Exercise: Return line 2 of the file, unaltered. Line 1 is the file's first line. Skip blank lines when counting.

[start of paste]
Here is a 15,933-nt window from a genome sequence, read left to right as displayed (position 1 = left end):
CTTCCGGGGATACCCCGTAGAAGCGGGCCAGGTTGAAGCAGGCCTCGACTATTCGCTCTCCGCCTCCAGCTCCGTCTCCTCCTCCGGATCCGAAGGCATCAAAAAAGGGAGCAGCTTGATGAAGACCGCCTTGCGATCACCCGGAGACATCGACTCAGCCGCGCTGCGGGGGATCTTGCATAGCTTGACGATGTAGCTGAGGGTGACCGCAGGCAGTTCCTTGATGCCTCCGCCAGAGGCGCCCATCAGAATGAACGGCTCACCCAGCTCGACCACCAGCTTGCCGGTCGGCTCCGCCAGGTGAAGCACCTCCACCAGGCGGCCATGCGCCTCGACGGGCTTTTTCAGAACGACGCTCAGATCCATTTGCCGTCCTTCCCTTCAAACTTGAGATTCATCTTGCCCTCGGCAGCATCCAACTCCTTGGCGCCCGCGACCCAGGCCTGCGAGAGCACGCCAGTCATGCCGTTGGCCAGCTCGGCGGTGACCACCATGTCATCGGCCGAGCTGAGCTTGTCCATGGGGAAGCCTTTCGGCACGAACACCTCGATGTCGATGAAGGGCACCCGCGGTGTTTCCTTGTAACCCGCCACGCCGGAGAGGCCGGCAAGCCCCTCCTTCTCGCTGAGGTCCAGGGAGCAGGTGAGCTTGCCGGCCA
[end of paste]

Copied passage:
CTTCCGGGGATACCCCGTAGAAGCGGGCCAGGTTGAAGCAGGCCTCGACTATTCGCTCTCCGCCTCCAGCTCCGTCTCCTCCTCCGGATCCGAAGGCATCAAAAAAGGGAGCAGCTTGATGAAGACCGCCTTGCGATCACCCGGAGACATCGACTCAGCCGCGCTGCGGGGGATCTTGCATAGCTTGACGATGTAGCTGAGGGTGACCGCAGGCAGTTCCTTGATGCCTCCGCCAGAGGCGCCCATCAGAATGAACGGCTCACCCAGCTCGACCACCAGCTTGCCGGTCGGCTCCGCCAGGTGAAGCACCTCCACCAGGCGGCCATGCGCCTCGACGGGCTTTTTCAGAACGACGCTCAGATCCATTTGCCGTCCTTCCCTTCAAACTTGAGATTCATCTTGCCCTCGGCAGCATCCAACTCCTTGGCGCCCGCGACCCAGGCCTGCGAGAGCACGCCAGTCATGCCGTTGGCCAGCTCGGCGGTGACCACCATGTCATCGGCCGAGCTGAGCTTGTCCATGGGGAAGCCTTTCGGCACGAACACCTCGATGTCGATGAAGGGCACCCGCGGTGTTTCCTTGTAACCCGCCACGCCGGAGAGGCCGGCAAGCCCCTCCTTCTCGCTGAGGTCCAGGGAGCAGGTGAGCTTGCCGGCCA